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The Morning After: Sharks play well, lose anyway

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This is a recording.

Kelley L Cox-USA TODAY Sports

You could make a lot of excuses for last night’s Sharks loss. They were playing without the services of their best defensive defenseman, who was sidelined with a lower body injury, and their second line center isn’t quite ready to return from his own injury. The game was also the second half of a back-to-back, played in San Jose less than 24 hours after a game in Anaheim, and their starting goaltender was getting the night off in favor of his backup, who’s again struggled to find any consistency after a rough 2014–15.

But to make such excuses would be to ignore how well the Sharks played in those circumstances, facing a rested Lightning team and a goalie with the third-best goals against average in the NHL this season. It wasn’t a perfect game for San Jose—far from it—but when they play like they did last night, they’ll come out on top more often than not, especially when Marc-Edouard Vlasic (whose injury is not believed to be serious) and Logan Couture (who hasn’t been ruled out for the Sharks’ upcoming games in Calgary and Edmonton) are in the lineup and Martin Jones is in net.

Soon after Tampa’s second goal, shot attempts were 10–3 in favor of the Lightning. In the final 46 minutes, San Jose attempted 66 shots, including 31 at even strength. to 28 by Tampa (21 at even strength). Of course, they won’t often get eight attempts on the power play—seven if we discount the one that only lasted 23 seconds—but their lack of even strength goals on the night wasn’t due to lack of effort.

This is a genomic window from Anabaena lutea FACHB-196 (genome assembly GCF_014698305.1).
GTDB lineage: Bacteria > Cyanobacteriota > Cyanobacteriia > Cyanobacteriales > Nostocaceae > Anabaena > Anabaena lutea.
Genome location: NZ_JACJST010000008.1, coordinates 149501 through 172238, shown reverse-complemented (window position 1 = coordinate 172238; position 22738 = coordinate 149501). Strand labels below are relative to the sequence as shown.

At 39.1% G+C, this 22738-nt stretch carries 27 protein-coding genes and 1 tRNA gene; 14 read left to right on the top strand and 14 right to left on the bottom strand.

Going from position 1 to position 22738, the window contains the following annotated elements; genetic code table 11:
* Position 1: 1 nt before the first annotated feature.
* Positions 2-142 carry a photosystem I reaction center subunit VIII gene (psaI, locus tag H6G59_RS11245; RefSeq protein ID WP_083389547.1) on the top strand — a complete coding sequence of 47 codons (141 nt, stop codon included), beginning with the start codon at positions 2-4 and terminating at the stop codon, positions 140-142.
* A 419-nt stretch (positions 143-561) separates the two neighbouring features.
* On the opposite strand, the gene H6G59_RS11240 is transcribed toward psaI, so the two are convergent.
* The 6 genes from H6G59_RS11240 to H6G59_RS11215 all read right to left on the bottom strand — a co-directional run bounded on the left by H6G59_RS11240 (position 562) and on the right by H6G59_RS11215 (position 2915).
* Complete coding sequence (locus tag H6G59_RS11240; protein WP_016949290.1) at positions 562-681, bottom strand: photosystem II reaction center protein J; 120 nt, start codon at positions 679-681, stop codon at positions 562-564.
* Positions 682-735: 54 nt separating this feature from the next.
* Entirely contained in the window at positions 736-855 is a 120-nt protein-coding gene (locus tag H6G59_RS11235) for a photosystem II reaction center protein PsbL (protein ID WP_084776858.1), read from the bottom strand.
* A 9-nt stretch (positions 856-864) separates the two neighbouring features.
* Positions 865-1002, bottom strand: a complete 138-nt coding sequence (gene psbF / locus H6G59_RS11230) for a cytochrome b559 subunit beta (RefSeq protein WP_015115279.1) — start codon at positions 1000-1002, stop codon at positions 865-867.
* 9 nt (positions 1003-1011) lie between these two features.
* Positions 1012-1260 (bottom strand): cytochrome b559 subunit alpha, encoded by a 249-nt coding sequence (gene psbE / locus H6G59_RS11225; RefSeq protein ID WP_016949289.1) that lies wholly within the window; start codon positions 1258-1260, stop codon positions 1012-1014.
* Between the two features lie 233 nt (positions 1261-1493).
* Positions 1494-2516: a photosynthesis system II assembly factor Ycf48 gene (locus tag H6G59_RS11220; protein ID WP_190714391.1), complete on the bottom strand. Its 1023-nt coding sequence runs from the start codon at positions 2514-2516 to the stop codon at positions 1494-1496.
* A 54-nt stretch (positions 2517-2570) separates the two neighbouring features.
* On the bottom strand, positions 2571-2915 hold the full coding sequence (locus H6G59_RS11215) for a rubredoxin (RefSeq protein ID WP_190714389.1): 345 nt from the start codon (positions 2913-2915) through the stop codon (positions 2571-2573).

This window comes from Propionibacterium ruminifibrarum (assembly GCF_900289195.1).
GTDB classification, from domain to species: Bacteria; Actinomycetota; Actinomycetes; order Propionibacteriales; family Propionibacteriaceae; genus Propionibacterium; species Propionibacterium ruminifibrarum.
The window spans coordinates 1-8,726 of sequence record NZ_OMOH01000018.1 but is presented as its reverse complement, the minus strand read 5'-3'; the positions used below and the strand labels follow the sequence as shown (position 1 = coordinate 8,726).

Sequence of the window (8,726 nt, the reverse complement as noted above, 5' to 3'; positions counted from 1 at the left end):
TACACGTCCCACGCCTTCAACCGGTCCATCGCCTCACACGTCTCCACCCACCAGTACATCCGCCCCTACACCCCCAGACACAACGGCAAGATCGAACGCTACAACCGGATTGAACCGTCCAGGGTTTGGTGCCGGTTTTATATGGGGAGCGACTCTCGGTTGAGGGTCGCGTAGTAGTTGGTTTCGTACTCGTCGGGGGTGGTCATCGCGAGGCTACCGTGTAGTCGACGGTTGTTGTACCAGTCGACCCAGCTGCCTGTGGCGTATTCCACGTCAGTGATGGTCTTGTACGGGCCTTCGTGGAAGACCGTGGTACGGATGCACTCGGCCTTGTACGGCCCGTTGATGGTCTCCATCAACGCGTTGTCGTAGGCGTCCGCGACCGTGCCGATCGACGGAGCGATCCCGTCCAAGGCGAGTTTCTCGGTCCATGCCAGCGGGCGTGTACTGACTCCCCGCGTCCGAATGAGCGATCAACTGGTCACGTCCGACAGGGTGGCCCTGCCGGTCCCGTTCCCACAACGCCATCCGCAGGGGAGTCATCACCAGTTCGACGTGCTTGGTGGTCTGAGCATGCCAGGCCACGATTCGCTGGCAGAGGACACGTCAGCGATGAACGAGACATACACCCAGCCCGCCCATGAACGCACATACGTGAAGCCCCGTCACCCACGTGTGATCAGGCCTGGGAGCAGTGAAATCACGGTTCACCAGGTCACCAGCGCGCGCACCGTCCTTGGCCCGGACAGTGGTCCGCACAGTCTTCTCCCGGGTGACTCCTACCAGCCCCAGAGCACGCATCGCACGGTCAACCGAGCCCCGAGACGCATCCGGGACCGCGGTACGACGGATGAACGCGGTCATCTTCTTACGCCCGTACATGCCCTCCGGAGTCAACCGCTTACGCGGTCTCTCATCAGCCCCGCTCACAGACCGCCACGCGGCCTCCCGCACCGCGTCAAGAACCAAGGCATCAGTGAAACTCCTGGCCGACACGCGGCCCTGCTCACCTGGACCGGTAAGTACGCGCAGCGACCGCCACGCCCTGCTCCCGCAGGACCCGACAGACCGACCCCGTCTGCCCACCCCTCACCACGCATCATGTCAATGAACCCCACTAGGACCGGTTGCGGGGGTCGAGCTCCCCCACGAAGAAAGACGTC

Sharks at Lightning Corsi

The top line of Joe Pavelski, Joe Thornton, and Melker Karlsson had an unreal night. All three, along with Brent Burns, finished with Corsis of +12 or better at even strength, and when you include the power play, Pavelski and Thornton were +29 and Burns was +28. Tomas Hertl was +10 at 5-on-5 and Joel Ward was +7 on his wing as part of a reconfigured third line.

The Sharks’ utter domination of Tampa’s special teams units was a welcome sight and a sign that maybe the power play isn’t doomed, after all. The three goals raised San Jose’s power play percentage to 17th in the league—still not great, but a far cry from the last place spot it occupied a few short weeks ago. Even the second unit chipped in thanks to Matt Tennyson, which isn’t something we get to write very often.

Though the Sharks are still in second place in the Pacific Division, Arizona, Vancouver, and Anaheim are all within three points of them. Last night’s loss means they could be in fourth place by the time they hit the ice again in Calgary on Tuesday. It’s only December, but they’ll need to continue their recent road success to keep from sinking in the standings.